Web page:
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Endobronchial ultrasound is feasible and safe to diagnose pulmonary embolism in non-transportable SARS-CoV-2 ARDS patients requiring extracorporeal lung support
Critical Care volume 24, Article number: 564 (2020)
The SARS-CoV-2 (severe acute respiratory syndrome coronavirus 2)-related acute respiratory distress syndrome (ARDS) is associated with an elevated coagulation activation pattern  and a high incidence of pulmonary embolism . The diagnosis of pulmonary embolism (PE) may be challenging in these patients because computed tomography pulmonary angiogram (CTPA) requires an intrahospital transport with potential adverse effects and also may increase the risk of acute kidney failure (contrast-induced nephropathy). This is even more the case in up to 10% of SARS-Cov-2 ARDS patients who require venovenous extracorporeal membrane oxygenation (vv-ECMO) as an extracorporeal lung support . In addition to the inherent risks of hospital transport, which are particularly high in these patients , extracorporeal circulation is likely to alter the quality of the contrast agent distribution and may reduce the diagnostic performance of the CTPA . Finally, systematic curative antithrombotic therapy is not a safe option as it exposes to a serious risk of bleeding, especially when prolonged vv-ECMO is expected . For all the abovementioned reasons, alternative techniques allowing the diagnosis of PE in these vv-ECMO patients would be of the highest interest.
Here, we describe the feasibility, safety, and diagnostic accuracy of endobronchial ultrasound (EBUS) to detect PE in patients with severe SARS-CoV-2 ARDS requiring vv-ECMO. Between April 15 and May 1, 2020, eleven patients were included. The procedure was performed using a 6.7-mm-outer-diameter, real-time, bronchoscope (EB-530US; FUJIFILM Medical Corporation, Tokyo, Japan) with a 7.5-MHz linear ultrasound transducer (SU-1 H; FUJIFILM Medical Corporation, Tokyo, Japan) equipped with color-Doppler. For each patient, EBUS procedure followed the same roadmap . All EBUS images and videos were reviewed by two independent experts in thoracic radiology (S.B. and D.T.) blind from the CTPA interpretation. The study was approved by the research ethics committee of Sorbonne University (CER-SU N°2020-48) and information was given to the patients or their relatives.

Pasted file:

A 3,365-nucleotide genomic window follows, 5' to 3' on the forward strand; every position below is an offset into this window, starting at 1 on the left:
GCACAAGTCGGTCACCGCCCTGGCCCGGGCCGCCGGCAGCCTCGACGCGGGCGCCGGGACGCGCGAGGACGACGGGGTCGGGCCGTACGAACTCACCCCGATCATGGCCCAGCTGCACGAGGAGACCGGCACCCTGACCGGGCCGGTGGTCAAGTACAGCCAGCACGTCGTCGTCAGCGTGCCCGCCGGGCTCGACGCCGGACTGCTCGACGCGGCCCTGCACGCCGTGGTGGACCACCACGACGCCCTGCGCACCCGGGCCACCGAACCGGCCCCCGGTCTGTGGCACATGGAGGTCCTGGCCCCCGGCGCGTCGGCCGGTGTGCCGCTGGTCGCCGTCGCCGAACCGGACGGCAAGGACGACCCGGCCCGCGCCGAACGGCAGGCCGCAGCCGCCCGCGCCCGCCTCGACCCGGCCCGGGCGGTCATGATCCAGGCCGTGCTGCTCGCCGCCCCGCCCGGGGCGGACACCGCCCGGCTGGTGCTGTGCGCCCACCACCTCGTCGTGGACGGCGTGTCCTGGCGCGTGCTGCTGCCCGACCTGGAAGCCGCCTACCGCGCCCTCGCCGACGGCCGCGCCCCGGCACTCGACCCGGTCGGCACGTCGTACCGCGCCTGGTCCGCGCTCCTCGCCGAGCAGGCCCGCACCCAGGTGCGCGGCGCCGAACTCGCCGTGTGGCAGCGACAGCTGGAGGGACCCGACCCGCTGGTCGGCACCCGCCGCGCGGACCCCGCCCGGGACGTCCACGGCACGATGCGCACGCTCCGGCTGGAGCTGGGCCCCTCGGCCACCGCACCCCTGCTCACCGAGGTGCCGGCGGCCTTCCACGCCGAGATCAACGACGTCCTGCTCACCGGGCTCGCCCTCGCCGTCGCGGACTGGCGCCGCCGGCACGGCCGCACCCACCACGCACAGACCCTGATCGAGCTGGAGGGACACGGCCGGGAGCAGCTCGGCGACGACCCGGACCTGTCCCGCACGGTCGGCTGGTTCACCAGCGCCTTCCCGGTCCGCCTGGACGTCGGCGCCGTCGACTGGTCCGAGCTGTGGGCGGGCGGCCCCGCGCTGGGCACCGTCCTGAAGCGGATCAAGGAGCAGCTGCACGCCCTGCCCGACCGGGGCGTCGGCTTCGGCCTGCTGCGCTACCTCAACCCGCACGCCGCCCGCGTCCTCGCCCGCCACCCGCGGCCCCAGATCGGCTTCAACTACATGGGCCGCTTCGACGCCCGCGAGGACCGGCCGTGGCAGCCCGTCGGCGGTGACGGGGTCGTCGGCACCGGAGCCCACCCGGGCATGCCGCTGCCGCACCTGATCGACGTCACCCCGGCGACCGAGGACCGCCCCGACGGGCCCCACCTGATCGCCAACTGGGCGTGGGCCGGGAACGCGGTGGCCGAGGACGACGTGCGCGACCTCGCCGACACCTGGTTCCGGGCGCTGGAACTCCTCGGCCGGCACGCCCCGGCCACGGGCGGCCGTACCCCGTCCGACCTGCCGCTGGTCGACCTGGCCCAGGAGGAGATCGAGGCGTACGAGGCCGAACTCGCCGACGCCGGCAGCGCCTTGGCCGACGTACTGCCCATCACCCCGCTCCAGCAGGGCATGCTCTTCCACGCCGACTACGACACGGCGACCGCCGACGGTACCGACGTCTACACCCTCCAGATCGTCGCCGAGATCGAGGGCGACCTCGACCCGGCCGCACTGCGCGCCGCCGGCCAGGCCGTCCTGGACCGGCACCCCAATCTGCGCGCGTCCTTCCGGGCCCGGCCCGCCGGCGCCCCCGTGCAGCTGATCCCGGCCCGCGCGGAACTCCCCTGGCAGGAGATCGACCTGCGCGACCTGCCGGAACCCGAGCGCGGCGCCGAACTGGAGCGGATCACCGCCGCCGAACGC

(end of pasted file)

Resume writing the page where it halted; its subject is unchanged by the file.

Patients were mostly men (n = 10), 52 [49–55] years old, with a body mass index of 29 [28–31] kg/m2 (Table 1). The time between intubation, vv-ECMO and EBUS was 21 [11–27] and 13 [7–18] days, respectively. At the time of EBUS procedure, three patients were not receiving antithrombotic therapy, two were receiving effective curative unfractionated heparin, and six were receiving prophylactic unfractionated heparin (dose was 18,000 [14,000–20,000] UI/day). Pulmonary embolism was observed on EBUS in five of the eleven patients (45%) (Fig. 1). The duration of the procedure was 15 [13–17] min and no major adverse effect of EBUS (e.g., serious bleeding, arterial oxygen saturation < 85%) was reported. EBUS could explore part of segmental arteries in five (45%) patients.